Friday, 22 March 2019

The short answer is: it depends.

Last year the answer probably would have been “no," as housing prices were rising sharply, driven by low inventory and high demand. In fact, the median home value in the U.S. increased 7.6 percent — from $209,000 to $223,900 — from December 2017 to December 2018, whereas the historical average annual increase in home values range between three and five percent.

But that was 2018. What about 2019? Here are some widely held predictions by industry watchers and experts:

  • More houses will come on the market. When there aren't enough houses on the market to meet demand, prices rise, as they did in 2018. So, more houses on the market should mean more affordable homes, right? Well, not always, as there are other factors in this equation, such as interest rates. 
  • Interest rate increases will make it harder for some buyers to afford a home. The average mortgage interest rate in 2018 was 4.5 percent APR. Most experts anticipate at least one more rate increase in 2019, bringing rates up to around (or even above) 5 percent APR, the highest they've been in nearly a decade. And while a 0.50 percent increase might not sound like much, depending on the cost of the home, even a small rate increase can make a big difference in the monthly house payment and other costs. 
  • An increasing cost of living may make it more difficult for buyers to enter the market. Consumer prices are on the rise, driven by a tight labor market, a steadily growing economy and consumer confidence. When the cost of basics like food, transportation and healthcare go up, buyers can be less inclined, and less able, to take on higher monthly housing costs. 
  • Economic uncertainties abound. Some experts are predicting the economy will slow down, while others go so far as to predict a recession is on the horizon. The trade war with China is giving many businesses concerns. Threats of additional government shutdowns loom, and the political and economic chaos plaguing some of the country's strongest allies and trading partners have many economic forecasters wringing their hands.

    In a nutshell, the home-buying tea leaves are difficult to read at the moment. But if you're determined to buy a home in 2019, there are some important steps you can take to be better prepared to purchase a home. 
  • Have as much saved for a down payment as possible. Having a chunk of change ready to put down on a home can help you in several ways. First, it can help you qualify for your mortgage, and if you're a well-qualified buyer, you have a better chance of having your offer accepted by a seller. This is particularly important in a competitive market where there might be multiple offers on a home. In addition, having a substantial down payment — 20 percent of the purchase price is a good rule of thumb — can reduce the amount you have to borrow, reduce your financing costs and help you get a more affordable monthly payment.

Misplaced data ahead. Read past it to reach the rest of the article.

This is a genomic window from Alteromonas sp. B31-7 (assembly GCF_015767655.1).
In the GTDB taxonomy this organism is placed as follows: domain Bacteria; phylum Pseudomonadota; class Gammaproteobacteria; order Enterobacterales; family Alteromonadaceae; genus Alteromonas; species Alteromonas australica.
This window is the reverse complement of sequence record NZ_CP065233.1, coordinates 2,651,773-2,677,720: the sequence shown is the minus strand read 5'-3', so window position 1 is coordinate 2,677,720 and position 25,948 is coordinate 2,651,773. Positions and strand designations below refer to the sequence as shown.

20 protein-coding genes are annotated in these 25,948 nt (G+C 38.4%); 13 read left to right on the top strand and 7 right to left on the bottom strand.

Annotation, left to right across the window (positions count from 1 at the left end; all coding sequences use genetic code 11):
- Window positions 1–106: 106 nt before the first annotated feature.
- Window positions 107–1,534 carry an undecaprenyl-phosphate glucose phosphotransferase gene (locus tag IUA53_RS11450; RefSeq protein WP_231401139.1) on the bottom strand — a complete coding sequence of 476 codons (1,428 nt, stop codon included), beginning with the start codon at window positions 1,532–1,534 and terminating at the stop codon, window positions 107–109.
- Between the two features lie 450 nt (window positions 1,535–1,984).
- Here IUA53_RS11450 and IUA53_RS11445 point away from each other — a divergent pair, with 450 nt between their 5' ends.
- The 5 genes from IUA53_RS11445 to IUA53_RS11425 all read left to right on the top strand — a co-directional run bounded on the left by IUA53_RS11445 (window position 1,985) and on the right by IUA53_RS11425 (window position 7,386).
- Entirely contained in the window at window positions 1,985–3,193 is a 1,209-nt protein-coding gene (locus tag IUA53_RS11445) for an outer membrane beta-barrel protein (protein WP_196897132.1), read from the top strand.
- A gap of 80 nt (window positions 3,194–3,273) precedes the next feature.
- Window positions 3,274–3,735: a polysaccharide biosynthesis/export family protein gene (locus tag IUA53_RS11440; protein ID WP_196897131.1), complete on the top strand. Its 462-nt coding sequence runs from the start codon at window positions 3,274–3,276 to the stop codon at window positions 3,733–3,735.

• Get your credit score in shape. Being the best-qualified buyer can often give you a leg up with a seller, and you can't be the best qualified without a good to great credit score. In addition, an excellent credit score typically means you can shop around for the best financing deal, including a preferred interest rate and discounts on closing costs and other borrowing-related fees. 
  • Do your homework. Familiarize yourself with the areas where you are considering buying. You need to be well informed about price history, school systems, transportation costs, local and county taxes, and much more. This will help you decide if you can afford to live in the area, and also what kind of offer to make on a home if you find one. All this information is readily available on popular real estate sites like and And don't hesitate — especially if you are a first-time buyer — to enlist the help of a licensed real estate professional. Often having a pro on your team can help  you make the most informed decision, get your offer accepted and save you money.
  • Shop and negotiate with your head, not your heart. It's easy to fall in love with a house you can't afford. Or to be so enamored with the neighborhood you buy a fixer-upper when you don't know how to fixer-up. Buying a home is an emotional experience, but it's also a financial transaction — and possibly one of the largest you'll ever make. If you let your heart take over, you could find yourself making a poor financial decision that could have repercussions for many years to come.

There are many variables — some of them changing daily — you need to consider when deciding whether to purchase a home. Since buying a home can have an immediate and lasting impact on your financial well-being, it's extremely wise to take the time to analyze all the factors and run all the numbers before signing on the dotted line.

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